“Awakening Experiences” are normal and natural. One evening last summer, when I was on holiday with my family in Wales, I decided to explore the farmland around our rented bungalow. I climbed over a gate I hadn’t noticed before because it was hidden by long grass, and found myself looking down at a valley, with farmers’fields sloping as far as I could see and hundreds of sheep dotted the hills.
After I’d been walking for a few minutes, looking at the fields and the sky, there was a shift in my vision, as if someone had pressed a switch. Everything around me became intensely real. The fields and the bushes and trees and the clouds seemed to be powerfully there, even to have their own kind of identity, as if they were more than just inanimate objects. I also felt somehow connected with my surroundings. As I looked up at the sky, I could sense that somehow the space that fills it was the same “space” filling my own being. What was inside me, as my own consciousness, was also “out there.”
This is an example of what I call an “awakening experience.” In awakening experiences, the world becomes more real and beautiful, and an atmosphere of harmony seems to fill our surroundings. We feel serene and whole inside, and our normal problems and worries seem to fade into insignificance. The world seems like a benevolent and meaningful place, and we feel part of everything around us, with an intense empathic connection with other people.
Photo of Anglesey, Wales, where my awakening experience took place
Awakening experiences seem to happen when the “filters” which limit our normal awareness of the world fade away. We “wake up” to a wider and fuller reality, and in comparison our normal vision seems incomplete and even unreal. We feel that now we’re seeing the world as it really is, as if we’re seeing it in three dimensions rather than two, or in colour rather than in black and white.
The Triggers of Awakening Experiences
Awakening experiences can sometimes occur for no apparent reason, but mostly they are generated by certain activities or situations. As a part of the research for my book Waking From Sleep*, I collected over 161 examples of awakening experiences from friends, students and strangers. I found that two of the most common triggers of them were nature and meditation. Many people I spoke to had awakening experiences while they were walking in the countryside, swimming in lakes, or gazing at beautiful flowers or sunsets. Other people had them while they were meditating, reaching a state of pure consciousness, outside of time and space. Others had awakening experiences after meditating, when the perceptions were sharper and richer and they felt a sense of connection to their surroundings.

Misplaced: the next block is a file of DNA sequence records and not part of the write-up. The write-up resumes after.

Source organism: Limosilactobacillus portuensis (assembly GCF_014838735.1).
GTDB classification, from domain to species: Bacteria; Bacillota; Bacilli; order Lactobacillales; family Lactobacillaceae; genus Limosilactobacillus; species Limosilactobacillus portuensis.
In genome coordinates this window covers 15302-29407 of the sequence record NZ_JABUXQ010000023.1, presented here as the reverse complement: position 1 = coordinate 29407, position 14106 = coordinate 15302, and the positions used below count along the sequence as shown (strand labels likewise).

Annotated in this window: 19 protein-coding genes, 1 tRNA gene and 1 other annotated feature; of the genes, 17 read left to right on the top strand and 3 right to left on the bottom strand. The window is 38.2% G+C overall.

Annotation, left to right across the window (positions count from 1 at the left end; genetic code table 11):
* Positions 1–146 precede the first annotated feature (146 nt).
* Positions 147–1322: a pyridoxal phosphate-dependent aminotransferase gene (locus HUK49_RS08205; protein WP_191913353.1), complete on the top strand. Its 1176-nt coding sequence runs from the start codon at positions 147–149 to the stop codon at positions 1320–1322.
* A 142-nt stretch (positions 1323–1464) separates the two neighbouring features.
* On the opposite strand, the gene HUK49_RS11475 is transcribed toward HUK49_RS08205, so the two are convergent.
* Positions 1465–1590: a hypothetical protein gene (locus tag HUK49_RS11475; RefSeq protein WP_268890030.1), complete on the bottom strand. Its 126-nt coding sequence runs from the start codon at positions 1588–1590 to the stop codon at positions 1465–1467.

The theatre fell silent, no babies crying, no movement or sounds from the audience, only the gentle swishing sounds of white skirts twirling and the soft sounds of felt gliding on the stage. There was a feeling of intense peace, happiness and tranquillity. Nothing else mattered in the world and outside the theatre. We all felt as one – it was a mesmerising experience and unforgettable.
Another person described an experience he had while listening to a concert performance of Brahms’ 4th symphony:
Some of you have probably experienced something like this during or after sex too: a feeling of well-being which goes beyond sensual pleasure, and is caused by a change of consciousness. Perhaps earlier you felt stressed and worried, as if your life was full of problems – but often after sex everything seems miraculously different. Your problems seem to have disappeared (proving that to a large extent we create our own problems by worrying), and you seem to be glowing inwardly, as if a kind of dynamo has been switched on inside you, filling you with a feeling of completeness and serenity. Here, for example, one person described how she feels after she has orgasms:
I feel as if I haven’t got any weight. There’s a warm feeling running all through my body…Nothing else seems to matter, problems cease to exist, as if the feeling takes you over so much that there’s no room for anything else. I feel capable of doing anything…I also look at things more clearly, look beyond what I usually look at. The colours seem more distinct; if you look at, say, a tree, you see it for what it really is, not just as a tree. You see it as nature, not just as an object.
The Meaning of Awakening Experiences
Many other everyday situations cause these experiences: sports like running and swimming, creative activities (e.g. playing music or dancing) or reading poetry. The experiences are sometimes associated with religion, or called ‘spiritual experiences,’ but I believe this is misleading. There’s nothing religious or even ‘spiritual’ about them (although if you are religious, you might interpret them in religious terms and believe that you ‘seen’ or communicated with God in some way.) I prefer to see them in secular terms, as a completely normal and natural psychological phenomenon. My research also suggests that the experiences are much more common is generally believed. Most of us have had them, but very few of us talk about them, perhaps because we’re afraid of seeming ‘weird.’
Steve Taylor, Ph.D. is a senior lecturer in psychology at Leeds Beckett University, UK. He is the author of Back to Sanity: Healing the Madness of our Minds. Learn more at www.stevenmtaylor.com.